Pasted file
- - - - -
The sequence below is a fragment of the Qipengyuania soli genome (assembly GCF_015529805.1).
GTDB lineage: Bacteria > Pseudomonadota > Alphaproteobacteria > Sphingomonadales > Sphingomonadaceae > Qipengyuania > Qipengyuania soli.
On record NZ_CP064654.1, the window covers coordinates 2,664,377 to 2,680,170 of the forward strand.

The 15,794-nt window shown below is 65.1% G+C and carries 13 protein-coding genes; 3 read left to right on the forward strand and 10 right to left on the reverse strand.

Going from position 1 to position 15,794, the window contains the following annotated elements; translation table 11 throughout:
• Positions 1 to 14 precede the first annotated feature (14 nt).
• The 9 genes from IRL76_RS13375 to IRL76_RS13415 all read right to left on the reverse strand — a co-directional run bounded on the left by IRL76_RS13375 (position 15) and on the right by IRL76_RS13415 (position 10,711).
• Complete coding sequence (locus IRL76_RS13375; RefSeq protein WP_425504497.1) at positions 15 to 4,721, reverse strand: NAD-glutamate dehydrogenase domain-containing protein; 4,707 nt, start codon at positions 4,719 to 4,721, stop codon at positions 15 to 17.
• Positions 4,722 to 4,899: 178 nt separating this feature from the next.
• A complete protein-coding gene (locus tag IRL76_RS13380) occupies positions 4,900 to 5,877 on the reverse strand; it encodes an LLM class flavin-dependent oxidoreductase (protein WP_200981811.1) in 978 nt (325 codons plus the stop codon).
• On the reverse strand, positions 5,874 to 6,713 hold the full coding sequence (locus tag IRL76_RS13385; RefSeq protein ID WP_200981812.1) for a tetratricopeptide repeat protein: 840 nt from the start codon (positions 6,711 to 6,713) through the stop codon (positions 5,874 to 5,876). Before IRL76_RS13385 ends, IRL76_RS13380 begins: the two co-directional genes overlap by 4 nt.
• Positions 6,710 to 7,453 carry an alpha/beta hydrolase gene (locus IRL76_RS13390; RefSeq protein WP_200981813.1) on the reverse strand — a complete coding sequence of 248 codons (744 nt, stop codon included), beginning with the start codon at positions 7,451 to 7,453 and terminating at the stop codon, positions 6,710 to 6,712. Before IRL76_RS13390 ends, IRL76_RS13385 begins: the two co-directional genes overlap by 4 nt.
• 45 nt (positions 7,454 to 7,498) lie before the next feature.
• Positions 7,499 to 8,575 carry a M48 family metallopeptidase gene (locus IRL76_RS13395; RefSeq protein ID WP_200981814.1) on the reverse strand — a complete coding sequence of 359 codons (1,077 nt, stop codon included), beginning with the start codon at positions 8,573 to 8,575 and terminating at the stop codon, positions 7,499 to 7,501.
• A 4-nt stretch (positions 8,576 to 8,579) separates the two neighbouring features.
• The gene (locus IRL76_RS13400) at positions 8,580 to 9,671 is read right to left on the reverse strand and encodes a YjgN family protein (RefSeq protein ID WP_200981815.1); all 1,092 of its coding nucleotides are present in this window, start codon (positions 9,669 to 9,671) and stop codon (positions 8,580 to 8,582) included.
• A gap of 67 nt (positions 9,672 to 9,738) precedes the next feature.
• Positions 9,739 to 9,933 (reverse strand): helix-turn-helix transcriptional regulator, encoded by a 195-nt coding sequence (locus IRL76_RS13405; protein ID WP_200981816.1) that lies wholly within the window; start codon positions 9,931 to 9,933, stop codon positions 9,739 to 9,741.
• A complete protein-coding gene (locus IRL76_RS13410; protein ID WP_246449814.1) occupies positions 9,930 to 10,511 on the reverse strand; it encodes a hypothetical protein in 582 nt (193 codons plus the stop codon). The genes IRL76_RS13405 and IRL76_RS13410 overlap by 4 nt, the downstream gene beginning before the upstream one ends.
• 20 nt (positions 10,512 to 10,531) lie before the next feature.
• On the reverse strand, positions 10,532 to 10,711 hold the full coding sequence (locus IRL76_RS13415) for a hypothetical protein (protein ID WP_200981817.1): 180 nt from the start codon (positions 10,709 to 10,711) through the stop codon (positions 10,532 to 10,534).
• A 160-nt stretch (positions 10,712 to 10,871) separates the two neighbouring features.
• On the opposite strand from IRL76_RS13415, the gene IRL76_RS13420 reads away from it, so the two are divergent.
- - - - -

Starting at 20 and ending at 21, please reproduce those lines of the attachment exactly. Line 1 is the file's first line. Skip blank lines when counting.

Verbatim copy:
• 20 nt (positions 10,512 to 10,531) lie before the next feature.
• On the reverse strand, positions 10,532 to 10,711 hold the full coding sequence (locus IRL76_RS13415) for a hypothetical protein (protein ID WP_200981817.1): 180 nt from the start codon (positions 10,709 to 10,711) through the stop codon (positions 10,532 to 10,534).